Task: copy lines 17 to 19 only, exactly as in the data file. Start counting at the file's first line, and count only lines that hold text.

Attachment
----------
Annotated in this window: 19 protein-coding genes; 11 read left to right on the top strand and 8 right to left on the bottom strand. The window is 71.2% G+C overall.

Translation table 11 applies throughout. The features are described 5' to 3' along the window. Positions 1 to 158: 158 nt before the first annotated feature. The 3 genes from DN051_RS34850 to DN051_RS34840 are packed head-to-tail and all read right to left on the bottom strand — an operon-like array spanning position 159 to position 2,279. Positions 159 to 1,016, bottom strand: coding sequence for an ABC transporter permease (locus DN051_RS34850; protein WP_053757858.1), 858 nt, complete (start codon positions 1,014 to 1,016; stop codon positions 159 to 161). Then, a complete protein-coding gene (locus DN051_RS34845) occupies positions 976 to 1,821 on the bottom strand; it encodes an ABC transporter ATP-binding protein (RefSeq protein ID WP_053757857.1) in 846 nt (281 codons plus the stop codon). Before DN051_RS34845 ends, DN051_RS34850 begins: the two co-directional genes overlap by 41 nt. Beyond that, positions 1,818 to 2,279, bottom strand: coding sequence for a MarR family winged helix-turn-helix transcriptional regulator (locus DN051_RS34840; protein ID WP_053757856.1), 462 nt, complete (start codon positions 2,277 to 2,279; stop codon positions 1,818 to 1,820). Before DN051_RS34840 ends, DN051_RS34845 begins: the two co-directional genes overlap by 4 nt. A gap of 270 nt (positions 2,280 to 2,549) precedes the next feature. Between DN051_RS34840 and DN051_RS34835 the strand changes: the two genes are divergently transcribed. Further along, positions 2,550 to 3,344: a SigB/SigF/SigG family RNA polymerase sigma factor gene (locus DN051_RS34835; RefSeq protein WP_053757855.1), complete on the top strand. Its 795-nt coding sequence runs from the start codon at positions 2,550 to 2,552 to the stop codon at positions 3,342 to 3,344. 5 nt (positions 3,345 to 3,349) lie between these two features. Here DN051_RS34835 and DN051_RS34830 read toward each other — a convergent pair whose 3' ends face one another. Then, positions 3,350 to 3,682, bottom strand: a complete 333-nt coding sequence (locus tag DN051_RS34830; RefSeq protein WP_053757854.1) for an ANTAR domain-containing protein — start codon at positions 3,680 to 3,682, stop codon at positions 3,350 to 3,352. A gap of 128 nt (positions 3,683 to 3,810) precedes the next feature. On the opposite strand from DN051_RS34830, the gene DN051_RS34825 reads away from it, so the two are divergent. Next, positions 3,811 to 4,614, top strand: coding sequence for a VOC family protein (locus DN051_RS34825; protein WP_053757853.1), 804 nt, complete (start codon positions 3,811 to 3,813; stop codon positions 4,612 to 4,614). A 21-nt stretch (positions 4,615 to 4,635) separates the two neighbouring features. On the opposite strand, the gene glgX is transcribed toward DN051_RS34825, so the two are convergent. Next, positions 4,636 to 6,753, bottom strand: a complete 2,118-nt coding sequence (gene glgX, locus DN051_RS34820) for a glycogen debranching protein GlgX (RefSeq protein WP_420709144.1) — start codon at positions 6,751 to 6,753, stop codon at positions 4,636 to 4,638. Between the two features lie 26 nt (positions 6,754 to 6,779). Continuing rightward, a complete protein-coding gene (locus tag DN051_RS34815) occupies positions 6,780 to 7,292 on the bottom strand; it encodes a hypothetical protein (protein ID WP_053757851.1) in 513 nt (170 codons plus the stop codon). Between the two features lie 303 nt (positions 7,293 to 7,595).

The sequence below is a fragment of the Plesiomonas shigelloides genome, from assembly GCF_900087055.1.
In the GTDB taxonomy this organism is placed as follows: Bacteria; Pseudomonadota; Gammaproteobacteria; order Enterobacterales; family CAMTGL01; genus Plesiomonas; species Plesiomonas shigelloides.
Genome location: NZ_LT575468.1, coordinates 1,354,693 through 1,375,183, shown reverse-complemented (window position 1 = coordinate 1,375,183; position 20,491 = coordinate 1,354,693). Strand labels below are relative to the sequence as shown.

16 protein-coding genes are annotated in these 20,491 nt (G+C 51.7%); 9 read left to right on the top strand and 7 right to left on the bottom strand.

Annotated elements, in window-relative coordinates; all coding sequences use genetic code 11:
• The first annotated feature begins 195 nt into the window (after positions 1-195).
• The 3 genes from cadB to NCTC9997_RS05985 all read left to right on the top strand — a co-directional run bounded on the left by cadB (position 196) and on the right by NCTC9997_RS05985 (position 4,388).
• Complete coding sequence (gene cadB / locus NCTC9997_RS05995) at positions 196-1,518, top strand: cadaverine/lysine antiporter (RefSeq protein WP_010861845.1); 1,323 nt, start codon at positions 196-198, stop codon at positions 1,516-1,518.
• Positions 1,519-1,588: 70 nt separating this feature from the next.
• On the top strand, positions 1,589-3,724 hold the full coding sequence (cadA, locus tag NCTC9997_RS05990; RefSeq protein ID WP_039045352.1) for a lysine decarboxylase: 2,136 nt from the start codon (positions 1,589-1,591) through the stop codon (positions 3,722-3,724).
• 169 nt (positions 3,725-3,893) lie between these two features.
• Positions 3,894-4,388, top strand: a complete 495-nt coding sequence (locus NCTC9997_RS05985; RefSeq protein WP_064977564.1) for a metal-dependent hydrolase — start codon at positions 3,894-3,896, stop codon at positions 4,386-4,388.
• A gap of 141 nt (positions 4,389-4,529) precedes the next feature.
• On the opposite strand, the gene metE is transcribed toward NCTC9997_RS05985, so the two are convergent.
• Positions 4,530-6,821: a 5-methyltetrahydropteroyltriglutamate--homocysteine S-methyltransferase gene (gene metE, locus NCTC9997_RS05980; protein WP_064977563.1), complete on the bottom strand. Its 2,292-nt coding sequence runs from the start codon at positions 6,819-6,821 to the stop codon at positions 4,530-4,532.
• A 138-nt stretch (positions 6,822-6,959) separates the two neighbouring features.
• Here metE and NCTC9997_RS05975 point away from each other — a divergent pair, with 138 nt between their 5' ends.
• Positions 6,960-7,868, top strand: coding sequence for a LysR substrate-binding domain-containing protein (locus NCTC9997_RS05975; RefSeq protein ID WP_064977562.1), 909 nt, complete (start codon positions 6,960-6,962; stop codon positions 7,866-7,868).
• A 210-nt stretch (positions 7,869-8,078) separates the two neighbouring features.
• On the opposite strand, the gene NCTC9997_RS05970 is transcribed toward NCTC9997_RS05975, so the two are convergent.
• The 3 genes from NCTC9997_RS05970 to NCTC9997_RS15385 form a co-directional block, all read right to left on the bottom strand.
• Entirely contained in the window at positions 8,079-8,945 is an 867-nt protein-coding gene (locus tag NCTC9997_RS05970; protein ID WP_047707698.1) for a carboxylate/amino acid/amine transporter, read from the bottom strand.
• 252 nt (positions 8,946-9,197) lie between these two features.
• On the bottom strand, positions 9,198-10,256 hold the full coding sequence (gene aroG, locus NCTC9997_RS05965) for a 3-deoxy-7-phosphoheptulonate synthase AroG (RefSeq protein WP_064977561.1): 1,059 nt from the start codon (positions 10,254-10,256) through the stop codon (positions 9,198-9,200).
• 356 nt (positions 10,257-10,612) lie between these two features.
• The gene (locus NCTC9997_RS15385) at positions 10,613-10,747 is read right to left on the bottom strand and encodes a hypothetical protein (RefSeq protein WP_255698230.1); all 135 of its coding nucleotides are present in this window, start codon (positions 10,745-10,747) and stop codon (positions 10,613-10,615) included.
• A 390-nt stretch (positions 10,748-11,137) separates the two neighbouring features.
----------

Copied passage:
• Positions 4,530-6,821: a 5-methyltetrahydropteroyltriglutamate--homocysteine S-methyltransferase gene (gene metE, locus NCTC9997_RS05980; protein WP_064977563.1), complete on the bottom strand. Its 2,292-nt coding sequence runs from the start codon at positions 6,819-6,821 to the stop codon at positions 4,530-4,532.
• A 138-nt stretch (positions 6,822-6,959) separates the two neighbouring features.
• Here metE and NCTC9997_RS05975 point away from each other — a divergent pair, with 138 nt between their 5' ends.